Wolves have lean muscles. It lays close to the bone. The only thing that gives them a round soft look is the fur. Because you intend to use particle hair on this guy what you need to sculpt is the muscles underneath. Get that right and your fur will have something to follow.

Put time into learning what you need to finish this project and it will improve your skills a lot. Rushing through it to the next thing will just be a missed opportunity.


#11

A lot of google image searches of hairless and stuffed dogs later… (and a lot of mesh cage editing, and sculpting)




To quote Samwise, “I think i’m getting the hang of this!”

How am I doing?


#12

You’re defiantly starting to see the structure and your sculpting is getting much better. You have some nice subtle things happening now.

But I think it’s taking on more of a domestic dog appearance. For the length of the body the legs are too short. Wolves are long legged. Just how long depends to the type of wolf, but overall they should be longer then you have them now. The spine should travel up towards the hip. Shoulder blade is longer. Thinner neck. More bone in the lower jaw. From the front: the shoulders slant outward. Chest is higher. Top down; shoulder needs to be farther back. Narrower at waist. Angel in sharper from point of hip to tail bone.

This is what I’m seeing when I compare your sculpt to reference pictures.


#13

Ok, I think I can work with that. You’ve been a huge help to me, thank you!


#14

Because wolf are ancester of the dog. you can use the dog anatomy ref for the body:


#15

OK, increased the tweaked the head, legs, and shoulders as suggested. And added fur:

Still not 100% happy with the clumps and length on the fur, might still mess with that a little bit.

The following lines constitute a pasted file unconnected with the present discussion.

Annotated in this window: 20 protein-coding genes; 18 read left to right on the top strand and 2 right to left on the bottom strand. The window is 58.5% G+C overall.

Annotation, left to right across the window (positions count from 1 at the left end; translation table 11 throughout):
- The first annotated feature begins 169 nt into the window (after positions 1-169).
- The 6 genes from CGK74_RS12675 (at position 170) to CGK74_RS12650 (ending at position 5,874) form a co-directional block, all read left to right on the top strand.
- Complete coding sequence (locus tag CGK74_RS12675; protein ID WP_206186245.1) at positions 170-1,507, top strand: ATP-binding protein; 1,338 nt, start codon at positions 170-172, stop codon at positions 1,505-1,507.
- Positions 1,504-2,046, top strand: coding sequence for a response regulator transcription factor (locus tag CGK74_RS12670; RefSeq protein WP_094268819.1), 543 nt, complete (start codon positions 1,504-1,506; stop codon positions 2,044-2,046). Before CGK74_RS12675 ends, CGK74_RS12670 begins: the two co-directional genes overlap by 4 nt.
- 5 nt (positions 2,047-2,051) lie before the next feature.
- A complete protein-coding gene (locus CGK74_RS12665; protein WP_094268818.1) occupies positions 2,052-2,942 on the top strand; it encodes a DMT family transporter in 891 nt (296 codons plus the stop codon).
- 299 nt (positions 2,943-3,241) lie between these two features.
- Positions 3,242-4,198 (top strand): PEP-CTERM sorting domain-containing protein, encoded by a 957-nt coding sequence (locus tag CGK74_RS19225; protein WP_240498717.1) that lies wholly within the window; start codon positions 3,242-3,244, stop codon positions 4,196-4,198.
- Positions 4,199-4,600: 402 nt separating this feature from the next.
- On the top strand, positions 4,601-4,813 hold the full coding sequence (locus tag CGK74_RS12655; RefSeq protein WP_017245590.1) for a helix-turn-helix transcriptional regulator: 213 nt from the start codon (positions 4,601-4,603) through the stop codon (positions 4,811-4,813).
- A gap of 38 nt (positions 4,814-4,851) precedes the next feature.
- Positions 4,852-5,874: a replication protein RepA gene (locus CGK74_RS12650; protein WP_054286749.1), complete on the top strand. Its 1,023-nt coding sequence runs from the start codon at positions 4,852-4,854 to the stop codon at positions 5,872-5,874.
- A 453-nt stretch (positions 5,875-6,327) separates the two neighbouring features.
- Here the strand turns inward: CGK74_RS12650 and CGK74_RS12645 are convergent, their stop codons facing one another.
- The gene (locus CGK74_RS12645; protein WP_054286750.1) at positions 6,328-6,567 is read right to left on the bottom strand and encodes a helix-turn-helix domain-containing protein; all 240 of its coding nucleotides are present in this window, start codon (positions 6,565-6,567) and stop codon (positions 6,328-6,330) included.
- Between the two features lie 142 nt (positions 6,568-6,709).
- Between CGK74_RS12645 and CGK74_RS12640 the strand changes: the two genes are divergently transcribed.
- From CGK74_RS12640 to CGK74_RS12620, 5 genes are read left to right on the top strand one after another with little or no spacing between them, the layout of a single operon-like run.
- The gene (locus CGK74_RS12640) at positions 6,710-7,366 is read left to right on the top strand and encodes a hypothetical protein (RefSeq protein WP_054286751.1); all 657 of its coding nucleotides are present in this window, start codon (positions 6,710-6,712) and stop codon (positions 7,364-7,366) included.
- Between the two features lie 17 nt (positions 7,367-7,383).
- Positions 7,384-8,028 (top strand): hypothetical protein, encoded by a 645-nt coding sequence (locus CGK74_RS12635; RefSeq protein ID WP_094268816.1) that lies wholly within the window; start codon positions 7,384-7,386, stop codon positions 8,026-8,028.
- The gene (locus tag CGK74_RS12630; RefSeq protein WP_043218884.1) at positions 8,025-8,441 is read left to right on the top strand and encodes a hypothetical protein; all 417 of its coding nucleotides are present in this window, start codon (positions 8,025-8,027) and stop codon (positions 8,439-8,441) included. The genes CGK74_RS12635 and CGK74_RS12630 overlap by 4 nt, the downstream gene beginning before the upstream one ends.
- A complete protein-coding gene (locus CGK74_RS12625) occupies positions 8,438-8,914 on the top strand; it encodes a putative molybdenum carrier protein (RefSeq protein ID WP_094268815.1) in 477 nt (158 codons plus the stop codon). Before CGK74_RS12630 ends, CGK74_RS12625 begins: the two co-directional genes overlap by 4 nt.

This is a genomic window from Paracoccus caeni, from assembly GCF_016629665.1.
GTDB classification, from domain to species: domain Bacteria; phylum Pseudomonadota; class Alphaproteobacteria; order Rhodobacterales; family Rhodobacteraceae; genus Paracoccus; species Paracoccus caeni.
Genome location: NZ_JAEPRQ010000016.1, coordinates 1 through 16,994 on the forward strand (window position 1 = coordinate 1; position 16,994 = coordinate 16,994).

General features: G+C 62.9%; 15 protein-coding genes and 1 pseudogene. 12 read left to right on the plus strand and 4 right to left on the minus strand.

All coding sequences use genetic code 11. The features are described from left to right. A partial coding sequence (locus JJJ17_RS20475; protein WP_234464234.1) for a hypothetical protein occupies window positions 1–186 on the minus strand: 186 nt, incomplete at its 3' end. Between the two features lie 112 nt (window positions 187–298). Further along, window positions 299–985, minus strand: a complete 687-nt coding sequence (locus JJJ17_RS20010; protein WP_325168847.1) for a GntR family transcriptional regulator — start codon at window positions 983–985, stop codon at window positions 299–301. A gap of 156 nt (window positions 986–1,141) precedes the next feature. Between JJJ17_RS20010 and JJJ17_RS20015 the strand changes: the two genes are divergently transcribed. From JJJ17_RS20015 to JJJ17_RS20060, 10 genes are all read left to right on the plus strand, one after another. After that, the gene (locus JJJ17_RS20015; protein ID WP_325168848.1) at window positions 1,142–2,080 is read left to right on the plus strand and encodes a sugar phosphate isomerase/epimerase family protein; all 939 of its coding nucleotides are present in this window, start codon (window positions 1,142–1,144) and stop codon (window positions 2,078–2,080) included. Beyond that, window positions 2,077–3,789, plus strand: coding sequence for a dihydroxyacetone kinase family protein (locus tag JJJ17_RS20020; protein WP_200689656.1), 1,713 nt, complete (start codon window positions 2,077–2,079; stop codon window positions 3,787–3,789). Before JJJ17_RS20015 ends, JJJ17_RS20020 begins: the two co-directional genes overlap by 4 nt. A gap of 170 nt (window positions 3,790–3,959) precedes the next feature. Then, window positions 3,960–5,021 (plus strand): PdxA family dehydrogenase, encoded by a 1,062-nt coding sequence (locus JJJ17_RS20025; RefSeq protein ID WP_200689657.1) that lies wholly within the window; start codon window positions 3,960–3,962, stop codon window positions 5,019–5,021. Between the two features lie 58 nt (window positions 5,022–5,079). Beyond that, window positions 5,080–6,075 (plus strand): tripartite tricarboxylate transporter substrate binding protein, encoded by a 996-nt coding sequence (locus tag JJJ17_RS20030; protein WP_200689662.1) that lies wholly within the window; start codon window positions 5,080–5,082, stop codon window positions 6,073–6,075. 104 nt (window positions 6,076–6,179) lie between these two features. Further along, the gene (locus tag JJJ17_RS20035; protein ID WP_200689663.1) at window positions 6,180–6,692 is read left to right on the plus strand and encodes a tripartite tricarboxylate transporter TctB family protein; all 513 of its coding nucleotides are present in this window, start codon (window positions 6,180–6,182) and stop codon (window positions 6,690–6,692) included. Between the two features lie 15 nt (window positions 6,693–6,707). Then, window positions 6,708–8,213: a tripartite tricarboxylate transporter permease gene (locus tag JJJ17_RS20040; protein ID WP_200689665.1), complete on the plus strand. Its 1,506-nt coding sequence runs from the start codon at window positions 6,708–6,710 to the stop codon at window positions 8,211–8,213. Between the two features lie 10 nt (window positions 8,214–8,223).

#16

You really try to scukpt a realistic wolf?? because you jump on the fur without correcting your modeling. Stop jumping and come back to the blocking… at less the head


#17

To be honest, it wasn’t until I compared the rendered w/fur version to the reference photo that I could even see what was wrong with the head. Without the context of the fur, the proportions are very hard to compare to any reference photos. So I guess I’m going to be making some more changes the slow way (but the only way…)

Also, it seems wolves have a much different head shape than the dog in that anatomy drawing? The forehead seems much taller and more rounded: http://www.jon-atkinson.com/Large%20Images%201/Grey%20Wolf%203.jpg


#18

More tweaking:


#19

Normal dog skull are like wolf skull. So you can base your basic shaoe head on any dog skull side view… The main problem for you is the nose the jaw and the eyes position


#20

OK, lots more face work. Calling it a night (and thus a weekend) at this point. I think I finally managed to get the eye height and spacing right, although I might need to sink them into the skull a little more. Snout/nose/jaw still need a little tweaking too. (and it needs textures and a rig still…and an environment…)

Front view:

Quarter view:

Scote and tibbi, thank you for beating me into refining this so far. I would’ve had a much crappier result and learned a hell of lot less about anatomy and character modeling than I have so far.